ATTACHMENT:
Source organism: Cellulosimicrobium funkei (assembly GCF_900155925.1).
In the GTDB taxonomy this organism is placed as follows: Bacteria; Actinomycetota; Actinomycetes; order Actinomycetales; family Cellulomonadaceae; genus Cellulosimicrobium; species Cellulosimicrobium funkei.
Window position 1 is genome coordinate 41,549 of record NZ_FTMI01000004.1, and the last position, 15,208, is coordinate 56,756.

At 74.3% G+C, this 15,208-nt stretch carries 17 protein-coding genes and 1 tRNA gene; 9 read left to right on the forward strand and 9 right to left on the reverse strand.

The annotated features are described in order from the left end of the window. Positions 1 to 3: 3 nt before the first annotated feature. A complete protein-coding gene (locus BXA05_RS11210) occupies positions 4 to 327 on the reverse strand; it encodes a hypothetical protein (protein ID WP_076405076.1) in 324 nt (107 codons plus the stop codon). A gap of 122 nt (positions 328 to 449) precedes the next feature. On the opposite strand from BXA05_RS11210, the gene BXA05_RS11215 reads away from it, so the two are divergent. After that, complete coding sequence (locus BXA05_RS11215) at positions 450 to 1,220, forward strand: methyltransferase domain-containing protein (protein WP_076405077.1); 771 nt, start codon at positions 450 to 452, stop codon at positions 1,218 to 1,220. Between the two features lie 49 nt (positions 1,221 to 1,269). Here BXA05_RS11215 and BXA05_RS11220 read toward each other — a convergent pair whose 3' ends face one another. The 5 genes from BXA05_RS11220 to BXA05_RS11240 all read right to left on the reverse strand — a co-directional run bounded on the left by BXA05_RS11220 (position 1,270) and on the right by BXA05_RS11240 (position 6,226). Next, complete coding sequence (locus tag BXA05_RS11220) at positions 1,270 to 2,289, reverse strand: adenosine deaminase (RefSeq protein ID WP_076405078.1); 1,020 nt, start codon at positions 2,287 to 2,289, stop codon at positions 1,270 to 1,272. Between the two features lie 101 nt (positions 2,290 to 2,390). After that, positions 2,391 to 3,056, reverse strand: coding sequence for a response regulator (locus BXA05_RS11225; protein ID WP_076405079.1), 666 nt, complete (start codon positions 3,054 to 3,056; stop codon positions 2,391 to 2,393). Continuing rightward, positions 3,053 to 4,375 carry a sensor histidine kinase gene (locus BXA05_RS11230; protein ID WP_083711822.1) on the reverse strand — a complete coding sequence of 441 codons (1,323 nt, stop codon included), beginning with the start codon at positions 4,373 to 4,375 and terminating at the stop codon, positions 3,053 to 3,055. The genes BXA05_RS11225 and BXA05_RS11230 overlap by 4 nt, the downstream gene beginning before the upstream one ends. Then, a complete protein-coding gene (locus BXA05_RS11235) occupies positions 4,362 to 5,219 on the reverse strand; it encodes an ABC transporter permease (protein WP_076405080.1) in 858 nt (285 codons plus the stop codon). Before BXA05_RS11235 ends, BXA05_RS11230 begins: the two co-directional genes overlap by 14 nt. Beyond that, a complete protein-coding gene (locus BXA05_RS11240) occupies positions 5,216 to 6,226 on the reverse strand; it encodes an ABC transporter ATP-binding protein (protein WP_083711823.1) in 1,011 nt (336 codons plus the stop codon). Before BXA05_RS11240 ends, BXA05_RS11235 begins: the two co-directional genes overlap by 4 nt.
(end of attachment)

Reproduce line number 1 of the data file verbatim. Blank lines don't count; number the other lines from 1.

Source organism: Cellulosimicrobium funkei (assembly GCF_900155925.1).